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Thursday, 9 October 2014

The #RoadTo2015: What can we expect from the next federal election?

by Jared Wesley

Three things to know about the 2015 Federal Election

1.  This is a fixed date election, set for October 19, 2015.  While the fixed date election law has been in place since 2007, if held on that date, this would mark the first time that an election has been held at the prescribed time.  In 2008 and 2011, amid minority governments, Parliament was dissolved in advance of the fixed date.  The law does not prohibit the calling of such “snap” elections before the fixed date.  Indeed, the dates established by the Act are not legally binding, and do not disrupt the power of the Prime Minister to call on the Governor General to drop the writs for a new election, nor the power of the Governor General to grant such a request.  There is much debate as to whether the Prime Minister could or should call an early election, but at this stage, all signs point to October 19, 2015.

2.  There are new seats and new riding boundaries.  Given population growth in certain parts of the country, a total of thirty (30) new seats will be added to the House of Commons following the next election.  The House will grow by just under 10 percent, reaching 338 Members of Parliament (MPs).  At the same time, riding boundaries have been redrawn to ensure that all Canadians are represented relatively equitably and appropriately.  All told, these changes will mean new competitive dynamics in several regions of the country, and introduce a host of new MPs to Parliament.

3.  There are several new national party leaders.  2015 will mark the first time New Democratic Party leader, Thomas Mulcair, and Liberal Party leader, Justin Trudeau, will lead their respective parties into a national campaign, as will Bloc Quebecois leader Mario Beaulieu.  This compares with Conservative Party leader Stephen Harper, who has led a national party in four previous campaigns (2004, 2006, 2008, 2011), and Elizabeth May, who has campaigned as leader of the Green Party in the previous two elections.

Three myths about the 2015 Federal Election

Myth #1:   The campaign is likely feature a “great debate” about the future of Canada

Reality:  Canadians have seldom experienced grand clashes over public policy in the lead up to their general elections.  The 1988 “Free Trade Election” was arguably the most recent campaign to pit parties against one another in a great debate over the future direction of the country.  Rather than engaging in a full-throated defence of their position on each and every issue (from health care to foreign affairs), Canadian parties fight campaigns by competing to elevate “their issues” to the top of the agenda. In other words, rather than featuring a great debate, campaigns are more a competition to define the ‘ballot question’.  Right-leaning parties seek to make the campaign all about tax relief and other issues that they “own” (i.e., those that voters trust them to handle more than any other parties), while left-leaning parties try to elevate topics like social programs to the top of voters’ minds.    Because Canadian voters are more or less in consensus on the major issues of the day (most favor tax relief and enhanced social programs, as illogical as that may appear), parties are unlikely to venture a minority opinion on issues that their opponents own.  Like ships passing in the night, these parties tend not to engage each other on the others’ ‘owned issues’, but rather try to de-emphasize the others’ agendas and promote their own.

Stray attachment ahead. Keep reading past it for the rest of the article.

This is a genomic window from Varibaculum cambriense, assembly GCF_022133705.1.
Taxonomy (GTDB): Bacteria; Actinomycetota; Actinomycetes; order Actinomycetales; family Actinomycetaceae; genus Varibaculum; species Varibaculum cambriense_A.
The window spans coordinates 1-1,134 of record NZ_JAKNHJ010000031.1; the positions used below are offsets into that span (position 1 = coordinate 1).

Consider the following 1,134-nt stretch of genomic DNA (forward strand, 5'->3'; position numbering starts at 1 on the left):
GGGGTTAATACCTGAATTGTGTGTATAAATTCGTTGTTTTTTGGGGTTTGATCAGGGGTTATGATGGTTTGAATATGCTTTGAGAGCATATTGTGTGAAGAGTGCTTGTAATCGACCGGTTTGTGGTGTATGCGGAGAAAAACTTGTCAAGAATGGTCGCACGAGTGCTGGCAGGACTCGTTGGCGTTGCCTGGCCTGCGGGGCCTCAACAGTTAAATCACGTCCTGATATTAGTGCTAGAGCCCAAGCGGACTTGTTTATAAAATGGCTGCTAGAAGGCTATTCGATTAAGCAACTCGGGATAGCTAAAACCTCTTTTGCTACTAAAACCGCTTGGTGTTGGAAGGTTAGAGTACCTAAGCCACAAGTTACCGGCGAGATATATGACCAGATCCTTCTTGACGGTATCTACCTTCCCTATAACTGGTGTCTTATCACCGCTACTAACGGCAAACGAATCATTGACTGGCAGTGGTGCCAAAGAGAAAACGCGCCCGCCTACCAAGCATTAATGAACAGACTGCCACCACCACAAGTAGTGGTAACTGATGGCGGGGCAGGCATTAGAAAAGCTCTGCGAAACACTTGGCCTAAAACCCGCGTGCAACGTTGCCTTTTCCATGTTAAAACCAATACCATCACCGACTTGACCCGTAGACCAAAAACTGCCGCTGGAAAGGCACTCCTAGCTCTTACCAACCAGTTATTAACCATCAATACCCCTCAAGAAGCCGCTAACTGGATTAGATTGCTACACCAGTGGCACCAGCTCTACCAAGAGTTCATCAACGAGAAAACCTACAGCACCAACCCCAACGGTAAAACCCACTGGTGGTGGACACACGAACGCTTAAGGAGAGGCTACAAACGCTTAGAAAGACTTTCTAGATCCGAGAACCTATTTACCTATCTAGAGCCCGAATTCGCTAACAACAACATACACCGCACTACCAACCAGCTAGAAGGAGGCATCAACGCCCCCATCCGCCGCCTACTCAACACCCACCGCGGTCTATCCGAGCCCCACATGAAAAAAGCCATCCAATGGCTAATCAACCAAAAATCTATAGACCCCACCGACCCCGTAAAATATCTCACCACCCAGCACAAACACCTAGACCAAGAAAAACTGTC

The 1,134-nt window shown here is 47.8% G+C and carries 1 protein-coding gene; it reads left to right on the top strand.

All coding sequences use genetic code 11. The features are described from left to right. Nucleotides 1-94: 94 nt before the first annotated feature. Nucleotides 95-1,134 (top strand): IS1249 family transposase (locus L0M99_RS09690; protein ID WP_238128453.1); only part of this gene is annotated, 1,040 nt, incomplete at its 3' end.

Myth #2:  Citizens are likely to experience a pan-Canadian contest.  

Reality:  Different parties have varying rates of popularity across the country.  In recent elections, the Conservatives have performed well in Ontario and the West; the Liberals, in Ontario, Quebec, and the Atlantic region; and the New Democrats, in Ontario and Quebec.  Accordingly, Canadian parties have devoted different levels of campaign resources to different regions of the country, and different ridings, depending on where they are most competitive.  This means that voters in southern Ontario may experience a close three-way race between the Conservatives, New Democrats, and Liberals, while those in parts of Montreal may experience a two-way contest between the NDP and Liberals.  Voters in so-called “safe seats” (in rural parts of the Prairies where the Conservatives dominate, for instance) may not see a competitive campaign at all.  To call the 2015 campaign a single election neglects the fact that each region, indeed each riding, features its own unique dynamics.

Myth #3:  Understanding Canadian politics and elections is too difficult for the average would-be voter.  

Reality:  To help break down some of the complexity, and bring the top issues to the forefront and in greater focus, IPAC Edmonton is hosting a free, online event on October 20, 2014 (12:00pm MT / 2:00pm ET). The live panel features insights from three leading experts on Canadian politics:  Susan Delacourt (Toronto Star), Éric Grenier  (, and Peter Loewen (University of Toronto).  Tune in live on YouTube (, and Twitter (#RoadTo2015).  The event will be archived on YouTube for future viewing.

Jared Wesley earned his PhD in political science from the University of Calgary. He is an adjunct professor of political science at the University of Alberta, adjunct professor of political studies at the University of Manitoba, and Pracademic Chair of the Institute for Public Administration of Canada (IPAC) (Edmonton Regional Group). Find him on LinkedIn, Twitter (@ipracademic), and Flipboard.

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